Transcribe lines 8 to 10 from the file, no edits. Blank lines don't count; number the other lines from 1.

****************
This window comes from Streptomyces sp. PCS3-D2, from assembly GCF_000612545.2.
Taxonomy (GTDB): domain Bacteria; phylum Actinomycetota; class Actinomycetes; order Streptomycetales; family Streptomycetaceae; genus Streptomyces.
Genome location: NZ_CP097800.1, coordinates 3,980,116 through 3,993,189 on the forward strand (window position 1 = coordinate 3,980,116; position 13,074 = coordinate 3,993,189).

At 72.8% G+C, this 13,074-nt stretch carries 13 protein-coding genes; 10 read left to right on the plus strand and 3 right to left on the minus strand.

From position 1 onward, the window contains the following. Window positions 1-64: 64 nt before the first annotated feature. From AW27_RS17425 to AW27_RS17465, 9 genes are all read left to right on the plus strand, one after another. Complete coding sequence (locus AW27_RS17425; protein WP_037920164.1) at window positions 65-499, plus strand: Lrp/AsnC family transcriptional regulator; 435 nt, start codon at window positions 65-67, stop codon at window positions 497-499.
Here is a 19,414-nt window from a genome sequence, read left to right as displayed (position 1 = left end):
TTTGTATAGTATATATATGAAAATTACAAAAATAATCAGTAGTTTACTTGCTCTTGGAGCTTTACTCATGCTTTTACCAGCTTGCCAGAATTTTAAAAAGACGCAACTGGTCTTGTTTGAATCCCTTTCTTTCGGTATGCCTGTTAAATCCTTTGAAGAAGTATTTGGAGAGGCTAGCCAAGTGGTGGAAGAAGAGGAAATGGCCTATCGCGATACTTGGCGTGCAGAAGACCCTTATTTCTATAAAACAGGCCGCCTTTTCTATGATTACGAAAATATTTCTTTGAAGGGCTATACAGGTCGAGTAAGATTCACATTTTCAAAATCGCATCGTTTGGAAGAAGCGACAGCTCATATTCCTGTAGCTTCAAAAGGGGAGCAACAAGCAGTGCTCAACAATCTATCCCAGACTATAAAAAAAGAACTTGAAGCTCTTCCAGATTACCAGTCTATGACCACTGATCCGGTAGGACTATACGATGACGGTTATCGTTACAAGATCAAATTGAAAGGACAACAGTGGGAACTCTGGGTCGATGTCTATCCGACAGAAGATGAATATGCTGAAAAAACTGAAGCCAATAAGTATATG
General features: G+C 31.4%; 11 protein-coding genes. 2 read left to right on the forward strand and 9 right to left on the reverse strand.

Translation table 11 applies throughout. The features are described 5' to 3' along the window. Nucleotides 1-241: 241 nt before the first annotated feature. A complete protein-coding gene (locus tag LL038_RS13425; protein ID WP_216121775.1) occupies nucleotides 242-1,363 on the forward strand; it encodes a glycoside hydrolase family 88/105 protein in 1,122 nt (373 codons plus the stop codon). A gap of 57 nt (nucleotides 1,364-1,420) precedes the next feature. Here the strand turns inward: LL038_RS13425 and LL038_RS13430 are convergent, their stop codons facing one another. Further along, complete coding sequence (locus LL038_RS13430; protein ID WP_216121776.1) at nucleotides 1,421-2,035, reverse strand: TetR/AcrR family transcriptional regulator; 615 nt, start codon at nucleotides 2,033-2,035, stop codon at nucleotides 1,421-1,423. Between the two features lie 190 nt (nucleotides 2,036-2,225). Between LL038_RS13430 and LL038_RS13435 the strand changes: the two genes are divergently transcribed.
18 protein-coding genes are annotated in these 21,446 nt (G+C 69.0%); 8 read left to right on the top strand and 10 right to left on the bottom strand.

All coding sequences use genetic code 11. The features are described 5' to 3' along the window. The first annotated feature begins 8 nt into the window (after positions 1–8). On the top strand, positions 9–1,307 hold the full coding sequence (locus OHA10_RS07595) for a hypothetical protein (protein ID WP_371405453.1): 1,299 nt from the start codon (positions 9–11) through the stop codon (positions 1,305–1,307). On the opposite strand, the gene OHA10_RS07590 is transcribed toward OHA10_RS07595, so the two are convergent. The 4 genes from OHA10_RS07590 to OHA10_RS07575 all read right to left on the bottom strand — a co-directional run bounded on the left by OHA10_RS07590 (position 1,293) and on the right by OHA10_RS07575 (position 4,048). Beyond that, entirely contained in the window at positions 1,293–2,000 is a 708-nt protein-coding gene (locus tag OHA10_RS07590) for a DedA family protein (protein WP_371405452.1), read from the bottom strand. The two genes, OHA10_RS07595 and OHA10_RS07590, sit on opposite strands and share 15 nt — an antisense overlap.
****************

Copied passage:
General features: G+C 31.4%; 11 protein-coding genes. 2 read left to right on the forward strand and 9 right to left on the reverse strand.

Translation table 11 applies throughout. The features are described 5' to 3' along the window. Nucleotides 1-241: 241 nt before the first annotated feature. A complete protein-coding gene (locus tag LL038_RS13425; protein ID WP_216121775.1) occupies nucleotides 242-1,363 on the forward strand; it encodes a glycoside hydrolase family 88/105 protein in 1,122 nt (373 codons plus the stop codon). A gap of 57 nt (nucleotides 1,364-1,420) precedes the next feature. Here the strand turns inward: LL038_RS13425 and LL038_RS13430 are convergent, their stop codons facing one another. Further along, complete coding sequence (locus LL038_RS13430; protein ID WP_216121776.1) at nucleotides 1,421-2,035, reverse strand: TetR/AcrR family transcriptional regulator; 615 nt, start codon at nucleotides 2,033-2,035, stop codon at nucleotides 1,421-1,423. Between the two features lie 190 nt (nucleotides 2,036-2,225). Between LL038_RS13430 and LL038_RS13435 the strand changes: the two genes are divergently transcribed.
18 protein-coding genes are annotated in these 21,446 nt (G+C 69.0%); 8 read left to right on the top strand and 10 right to left on the bottom strand.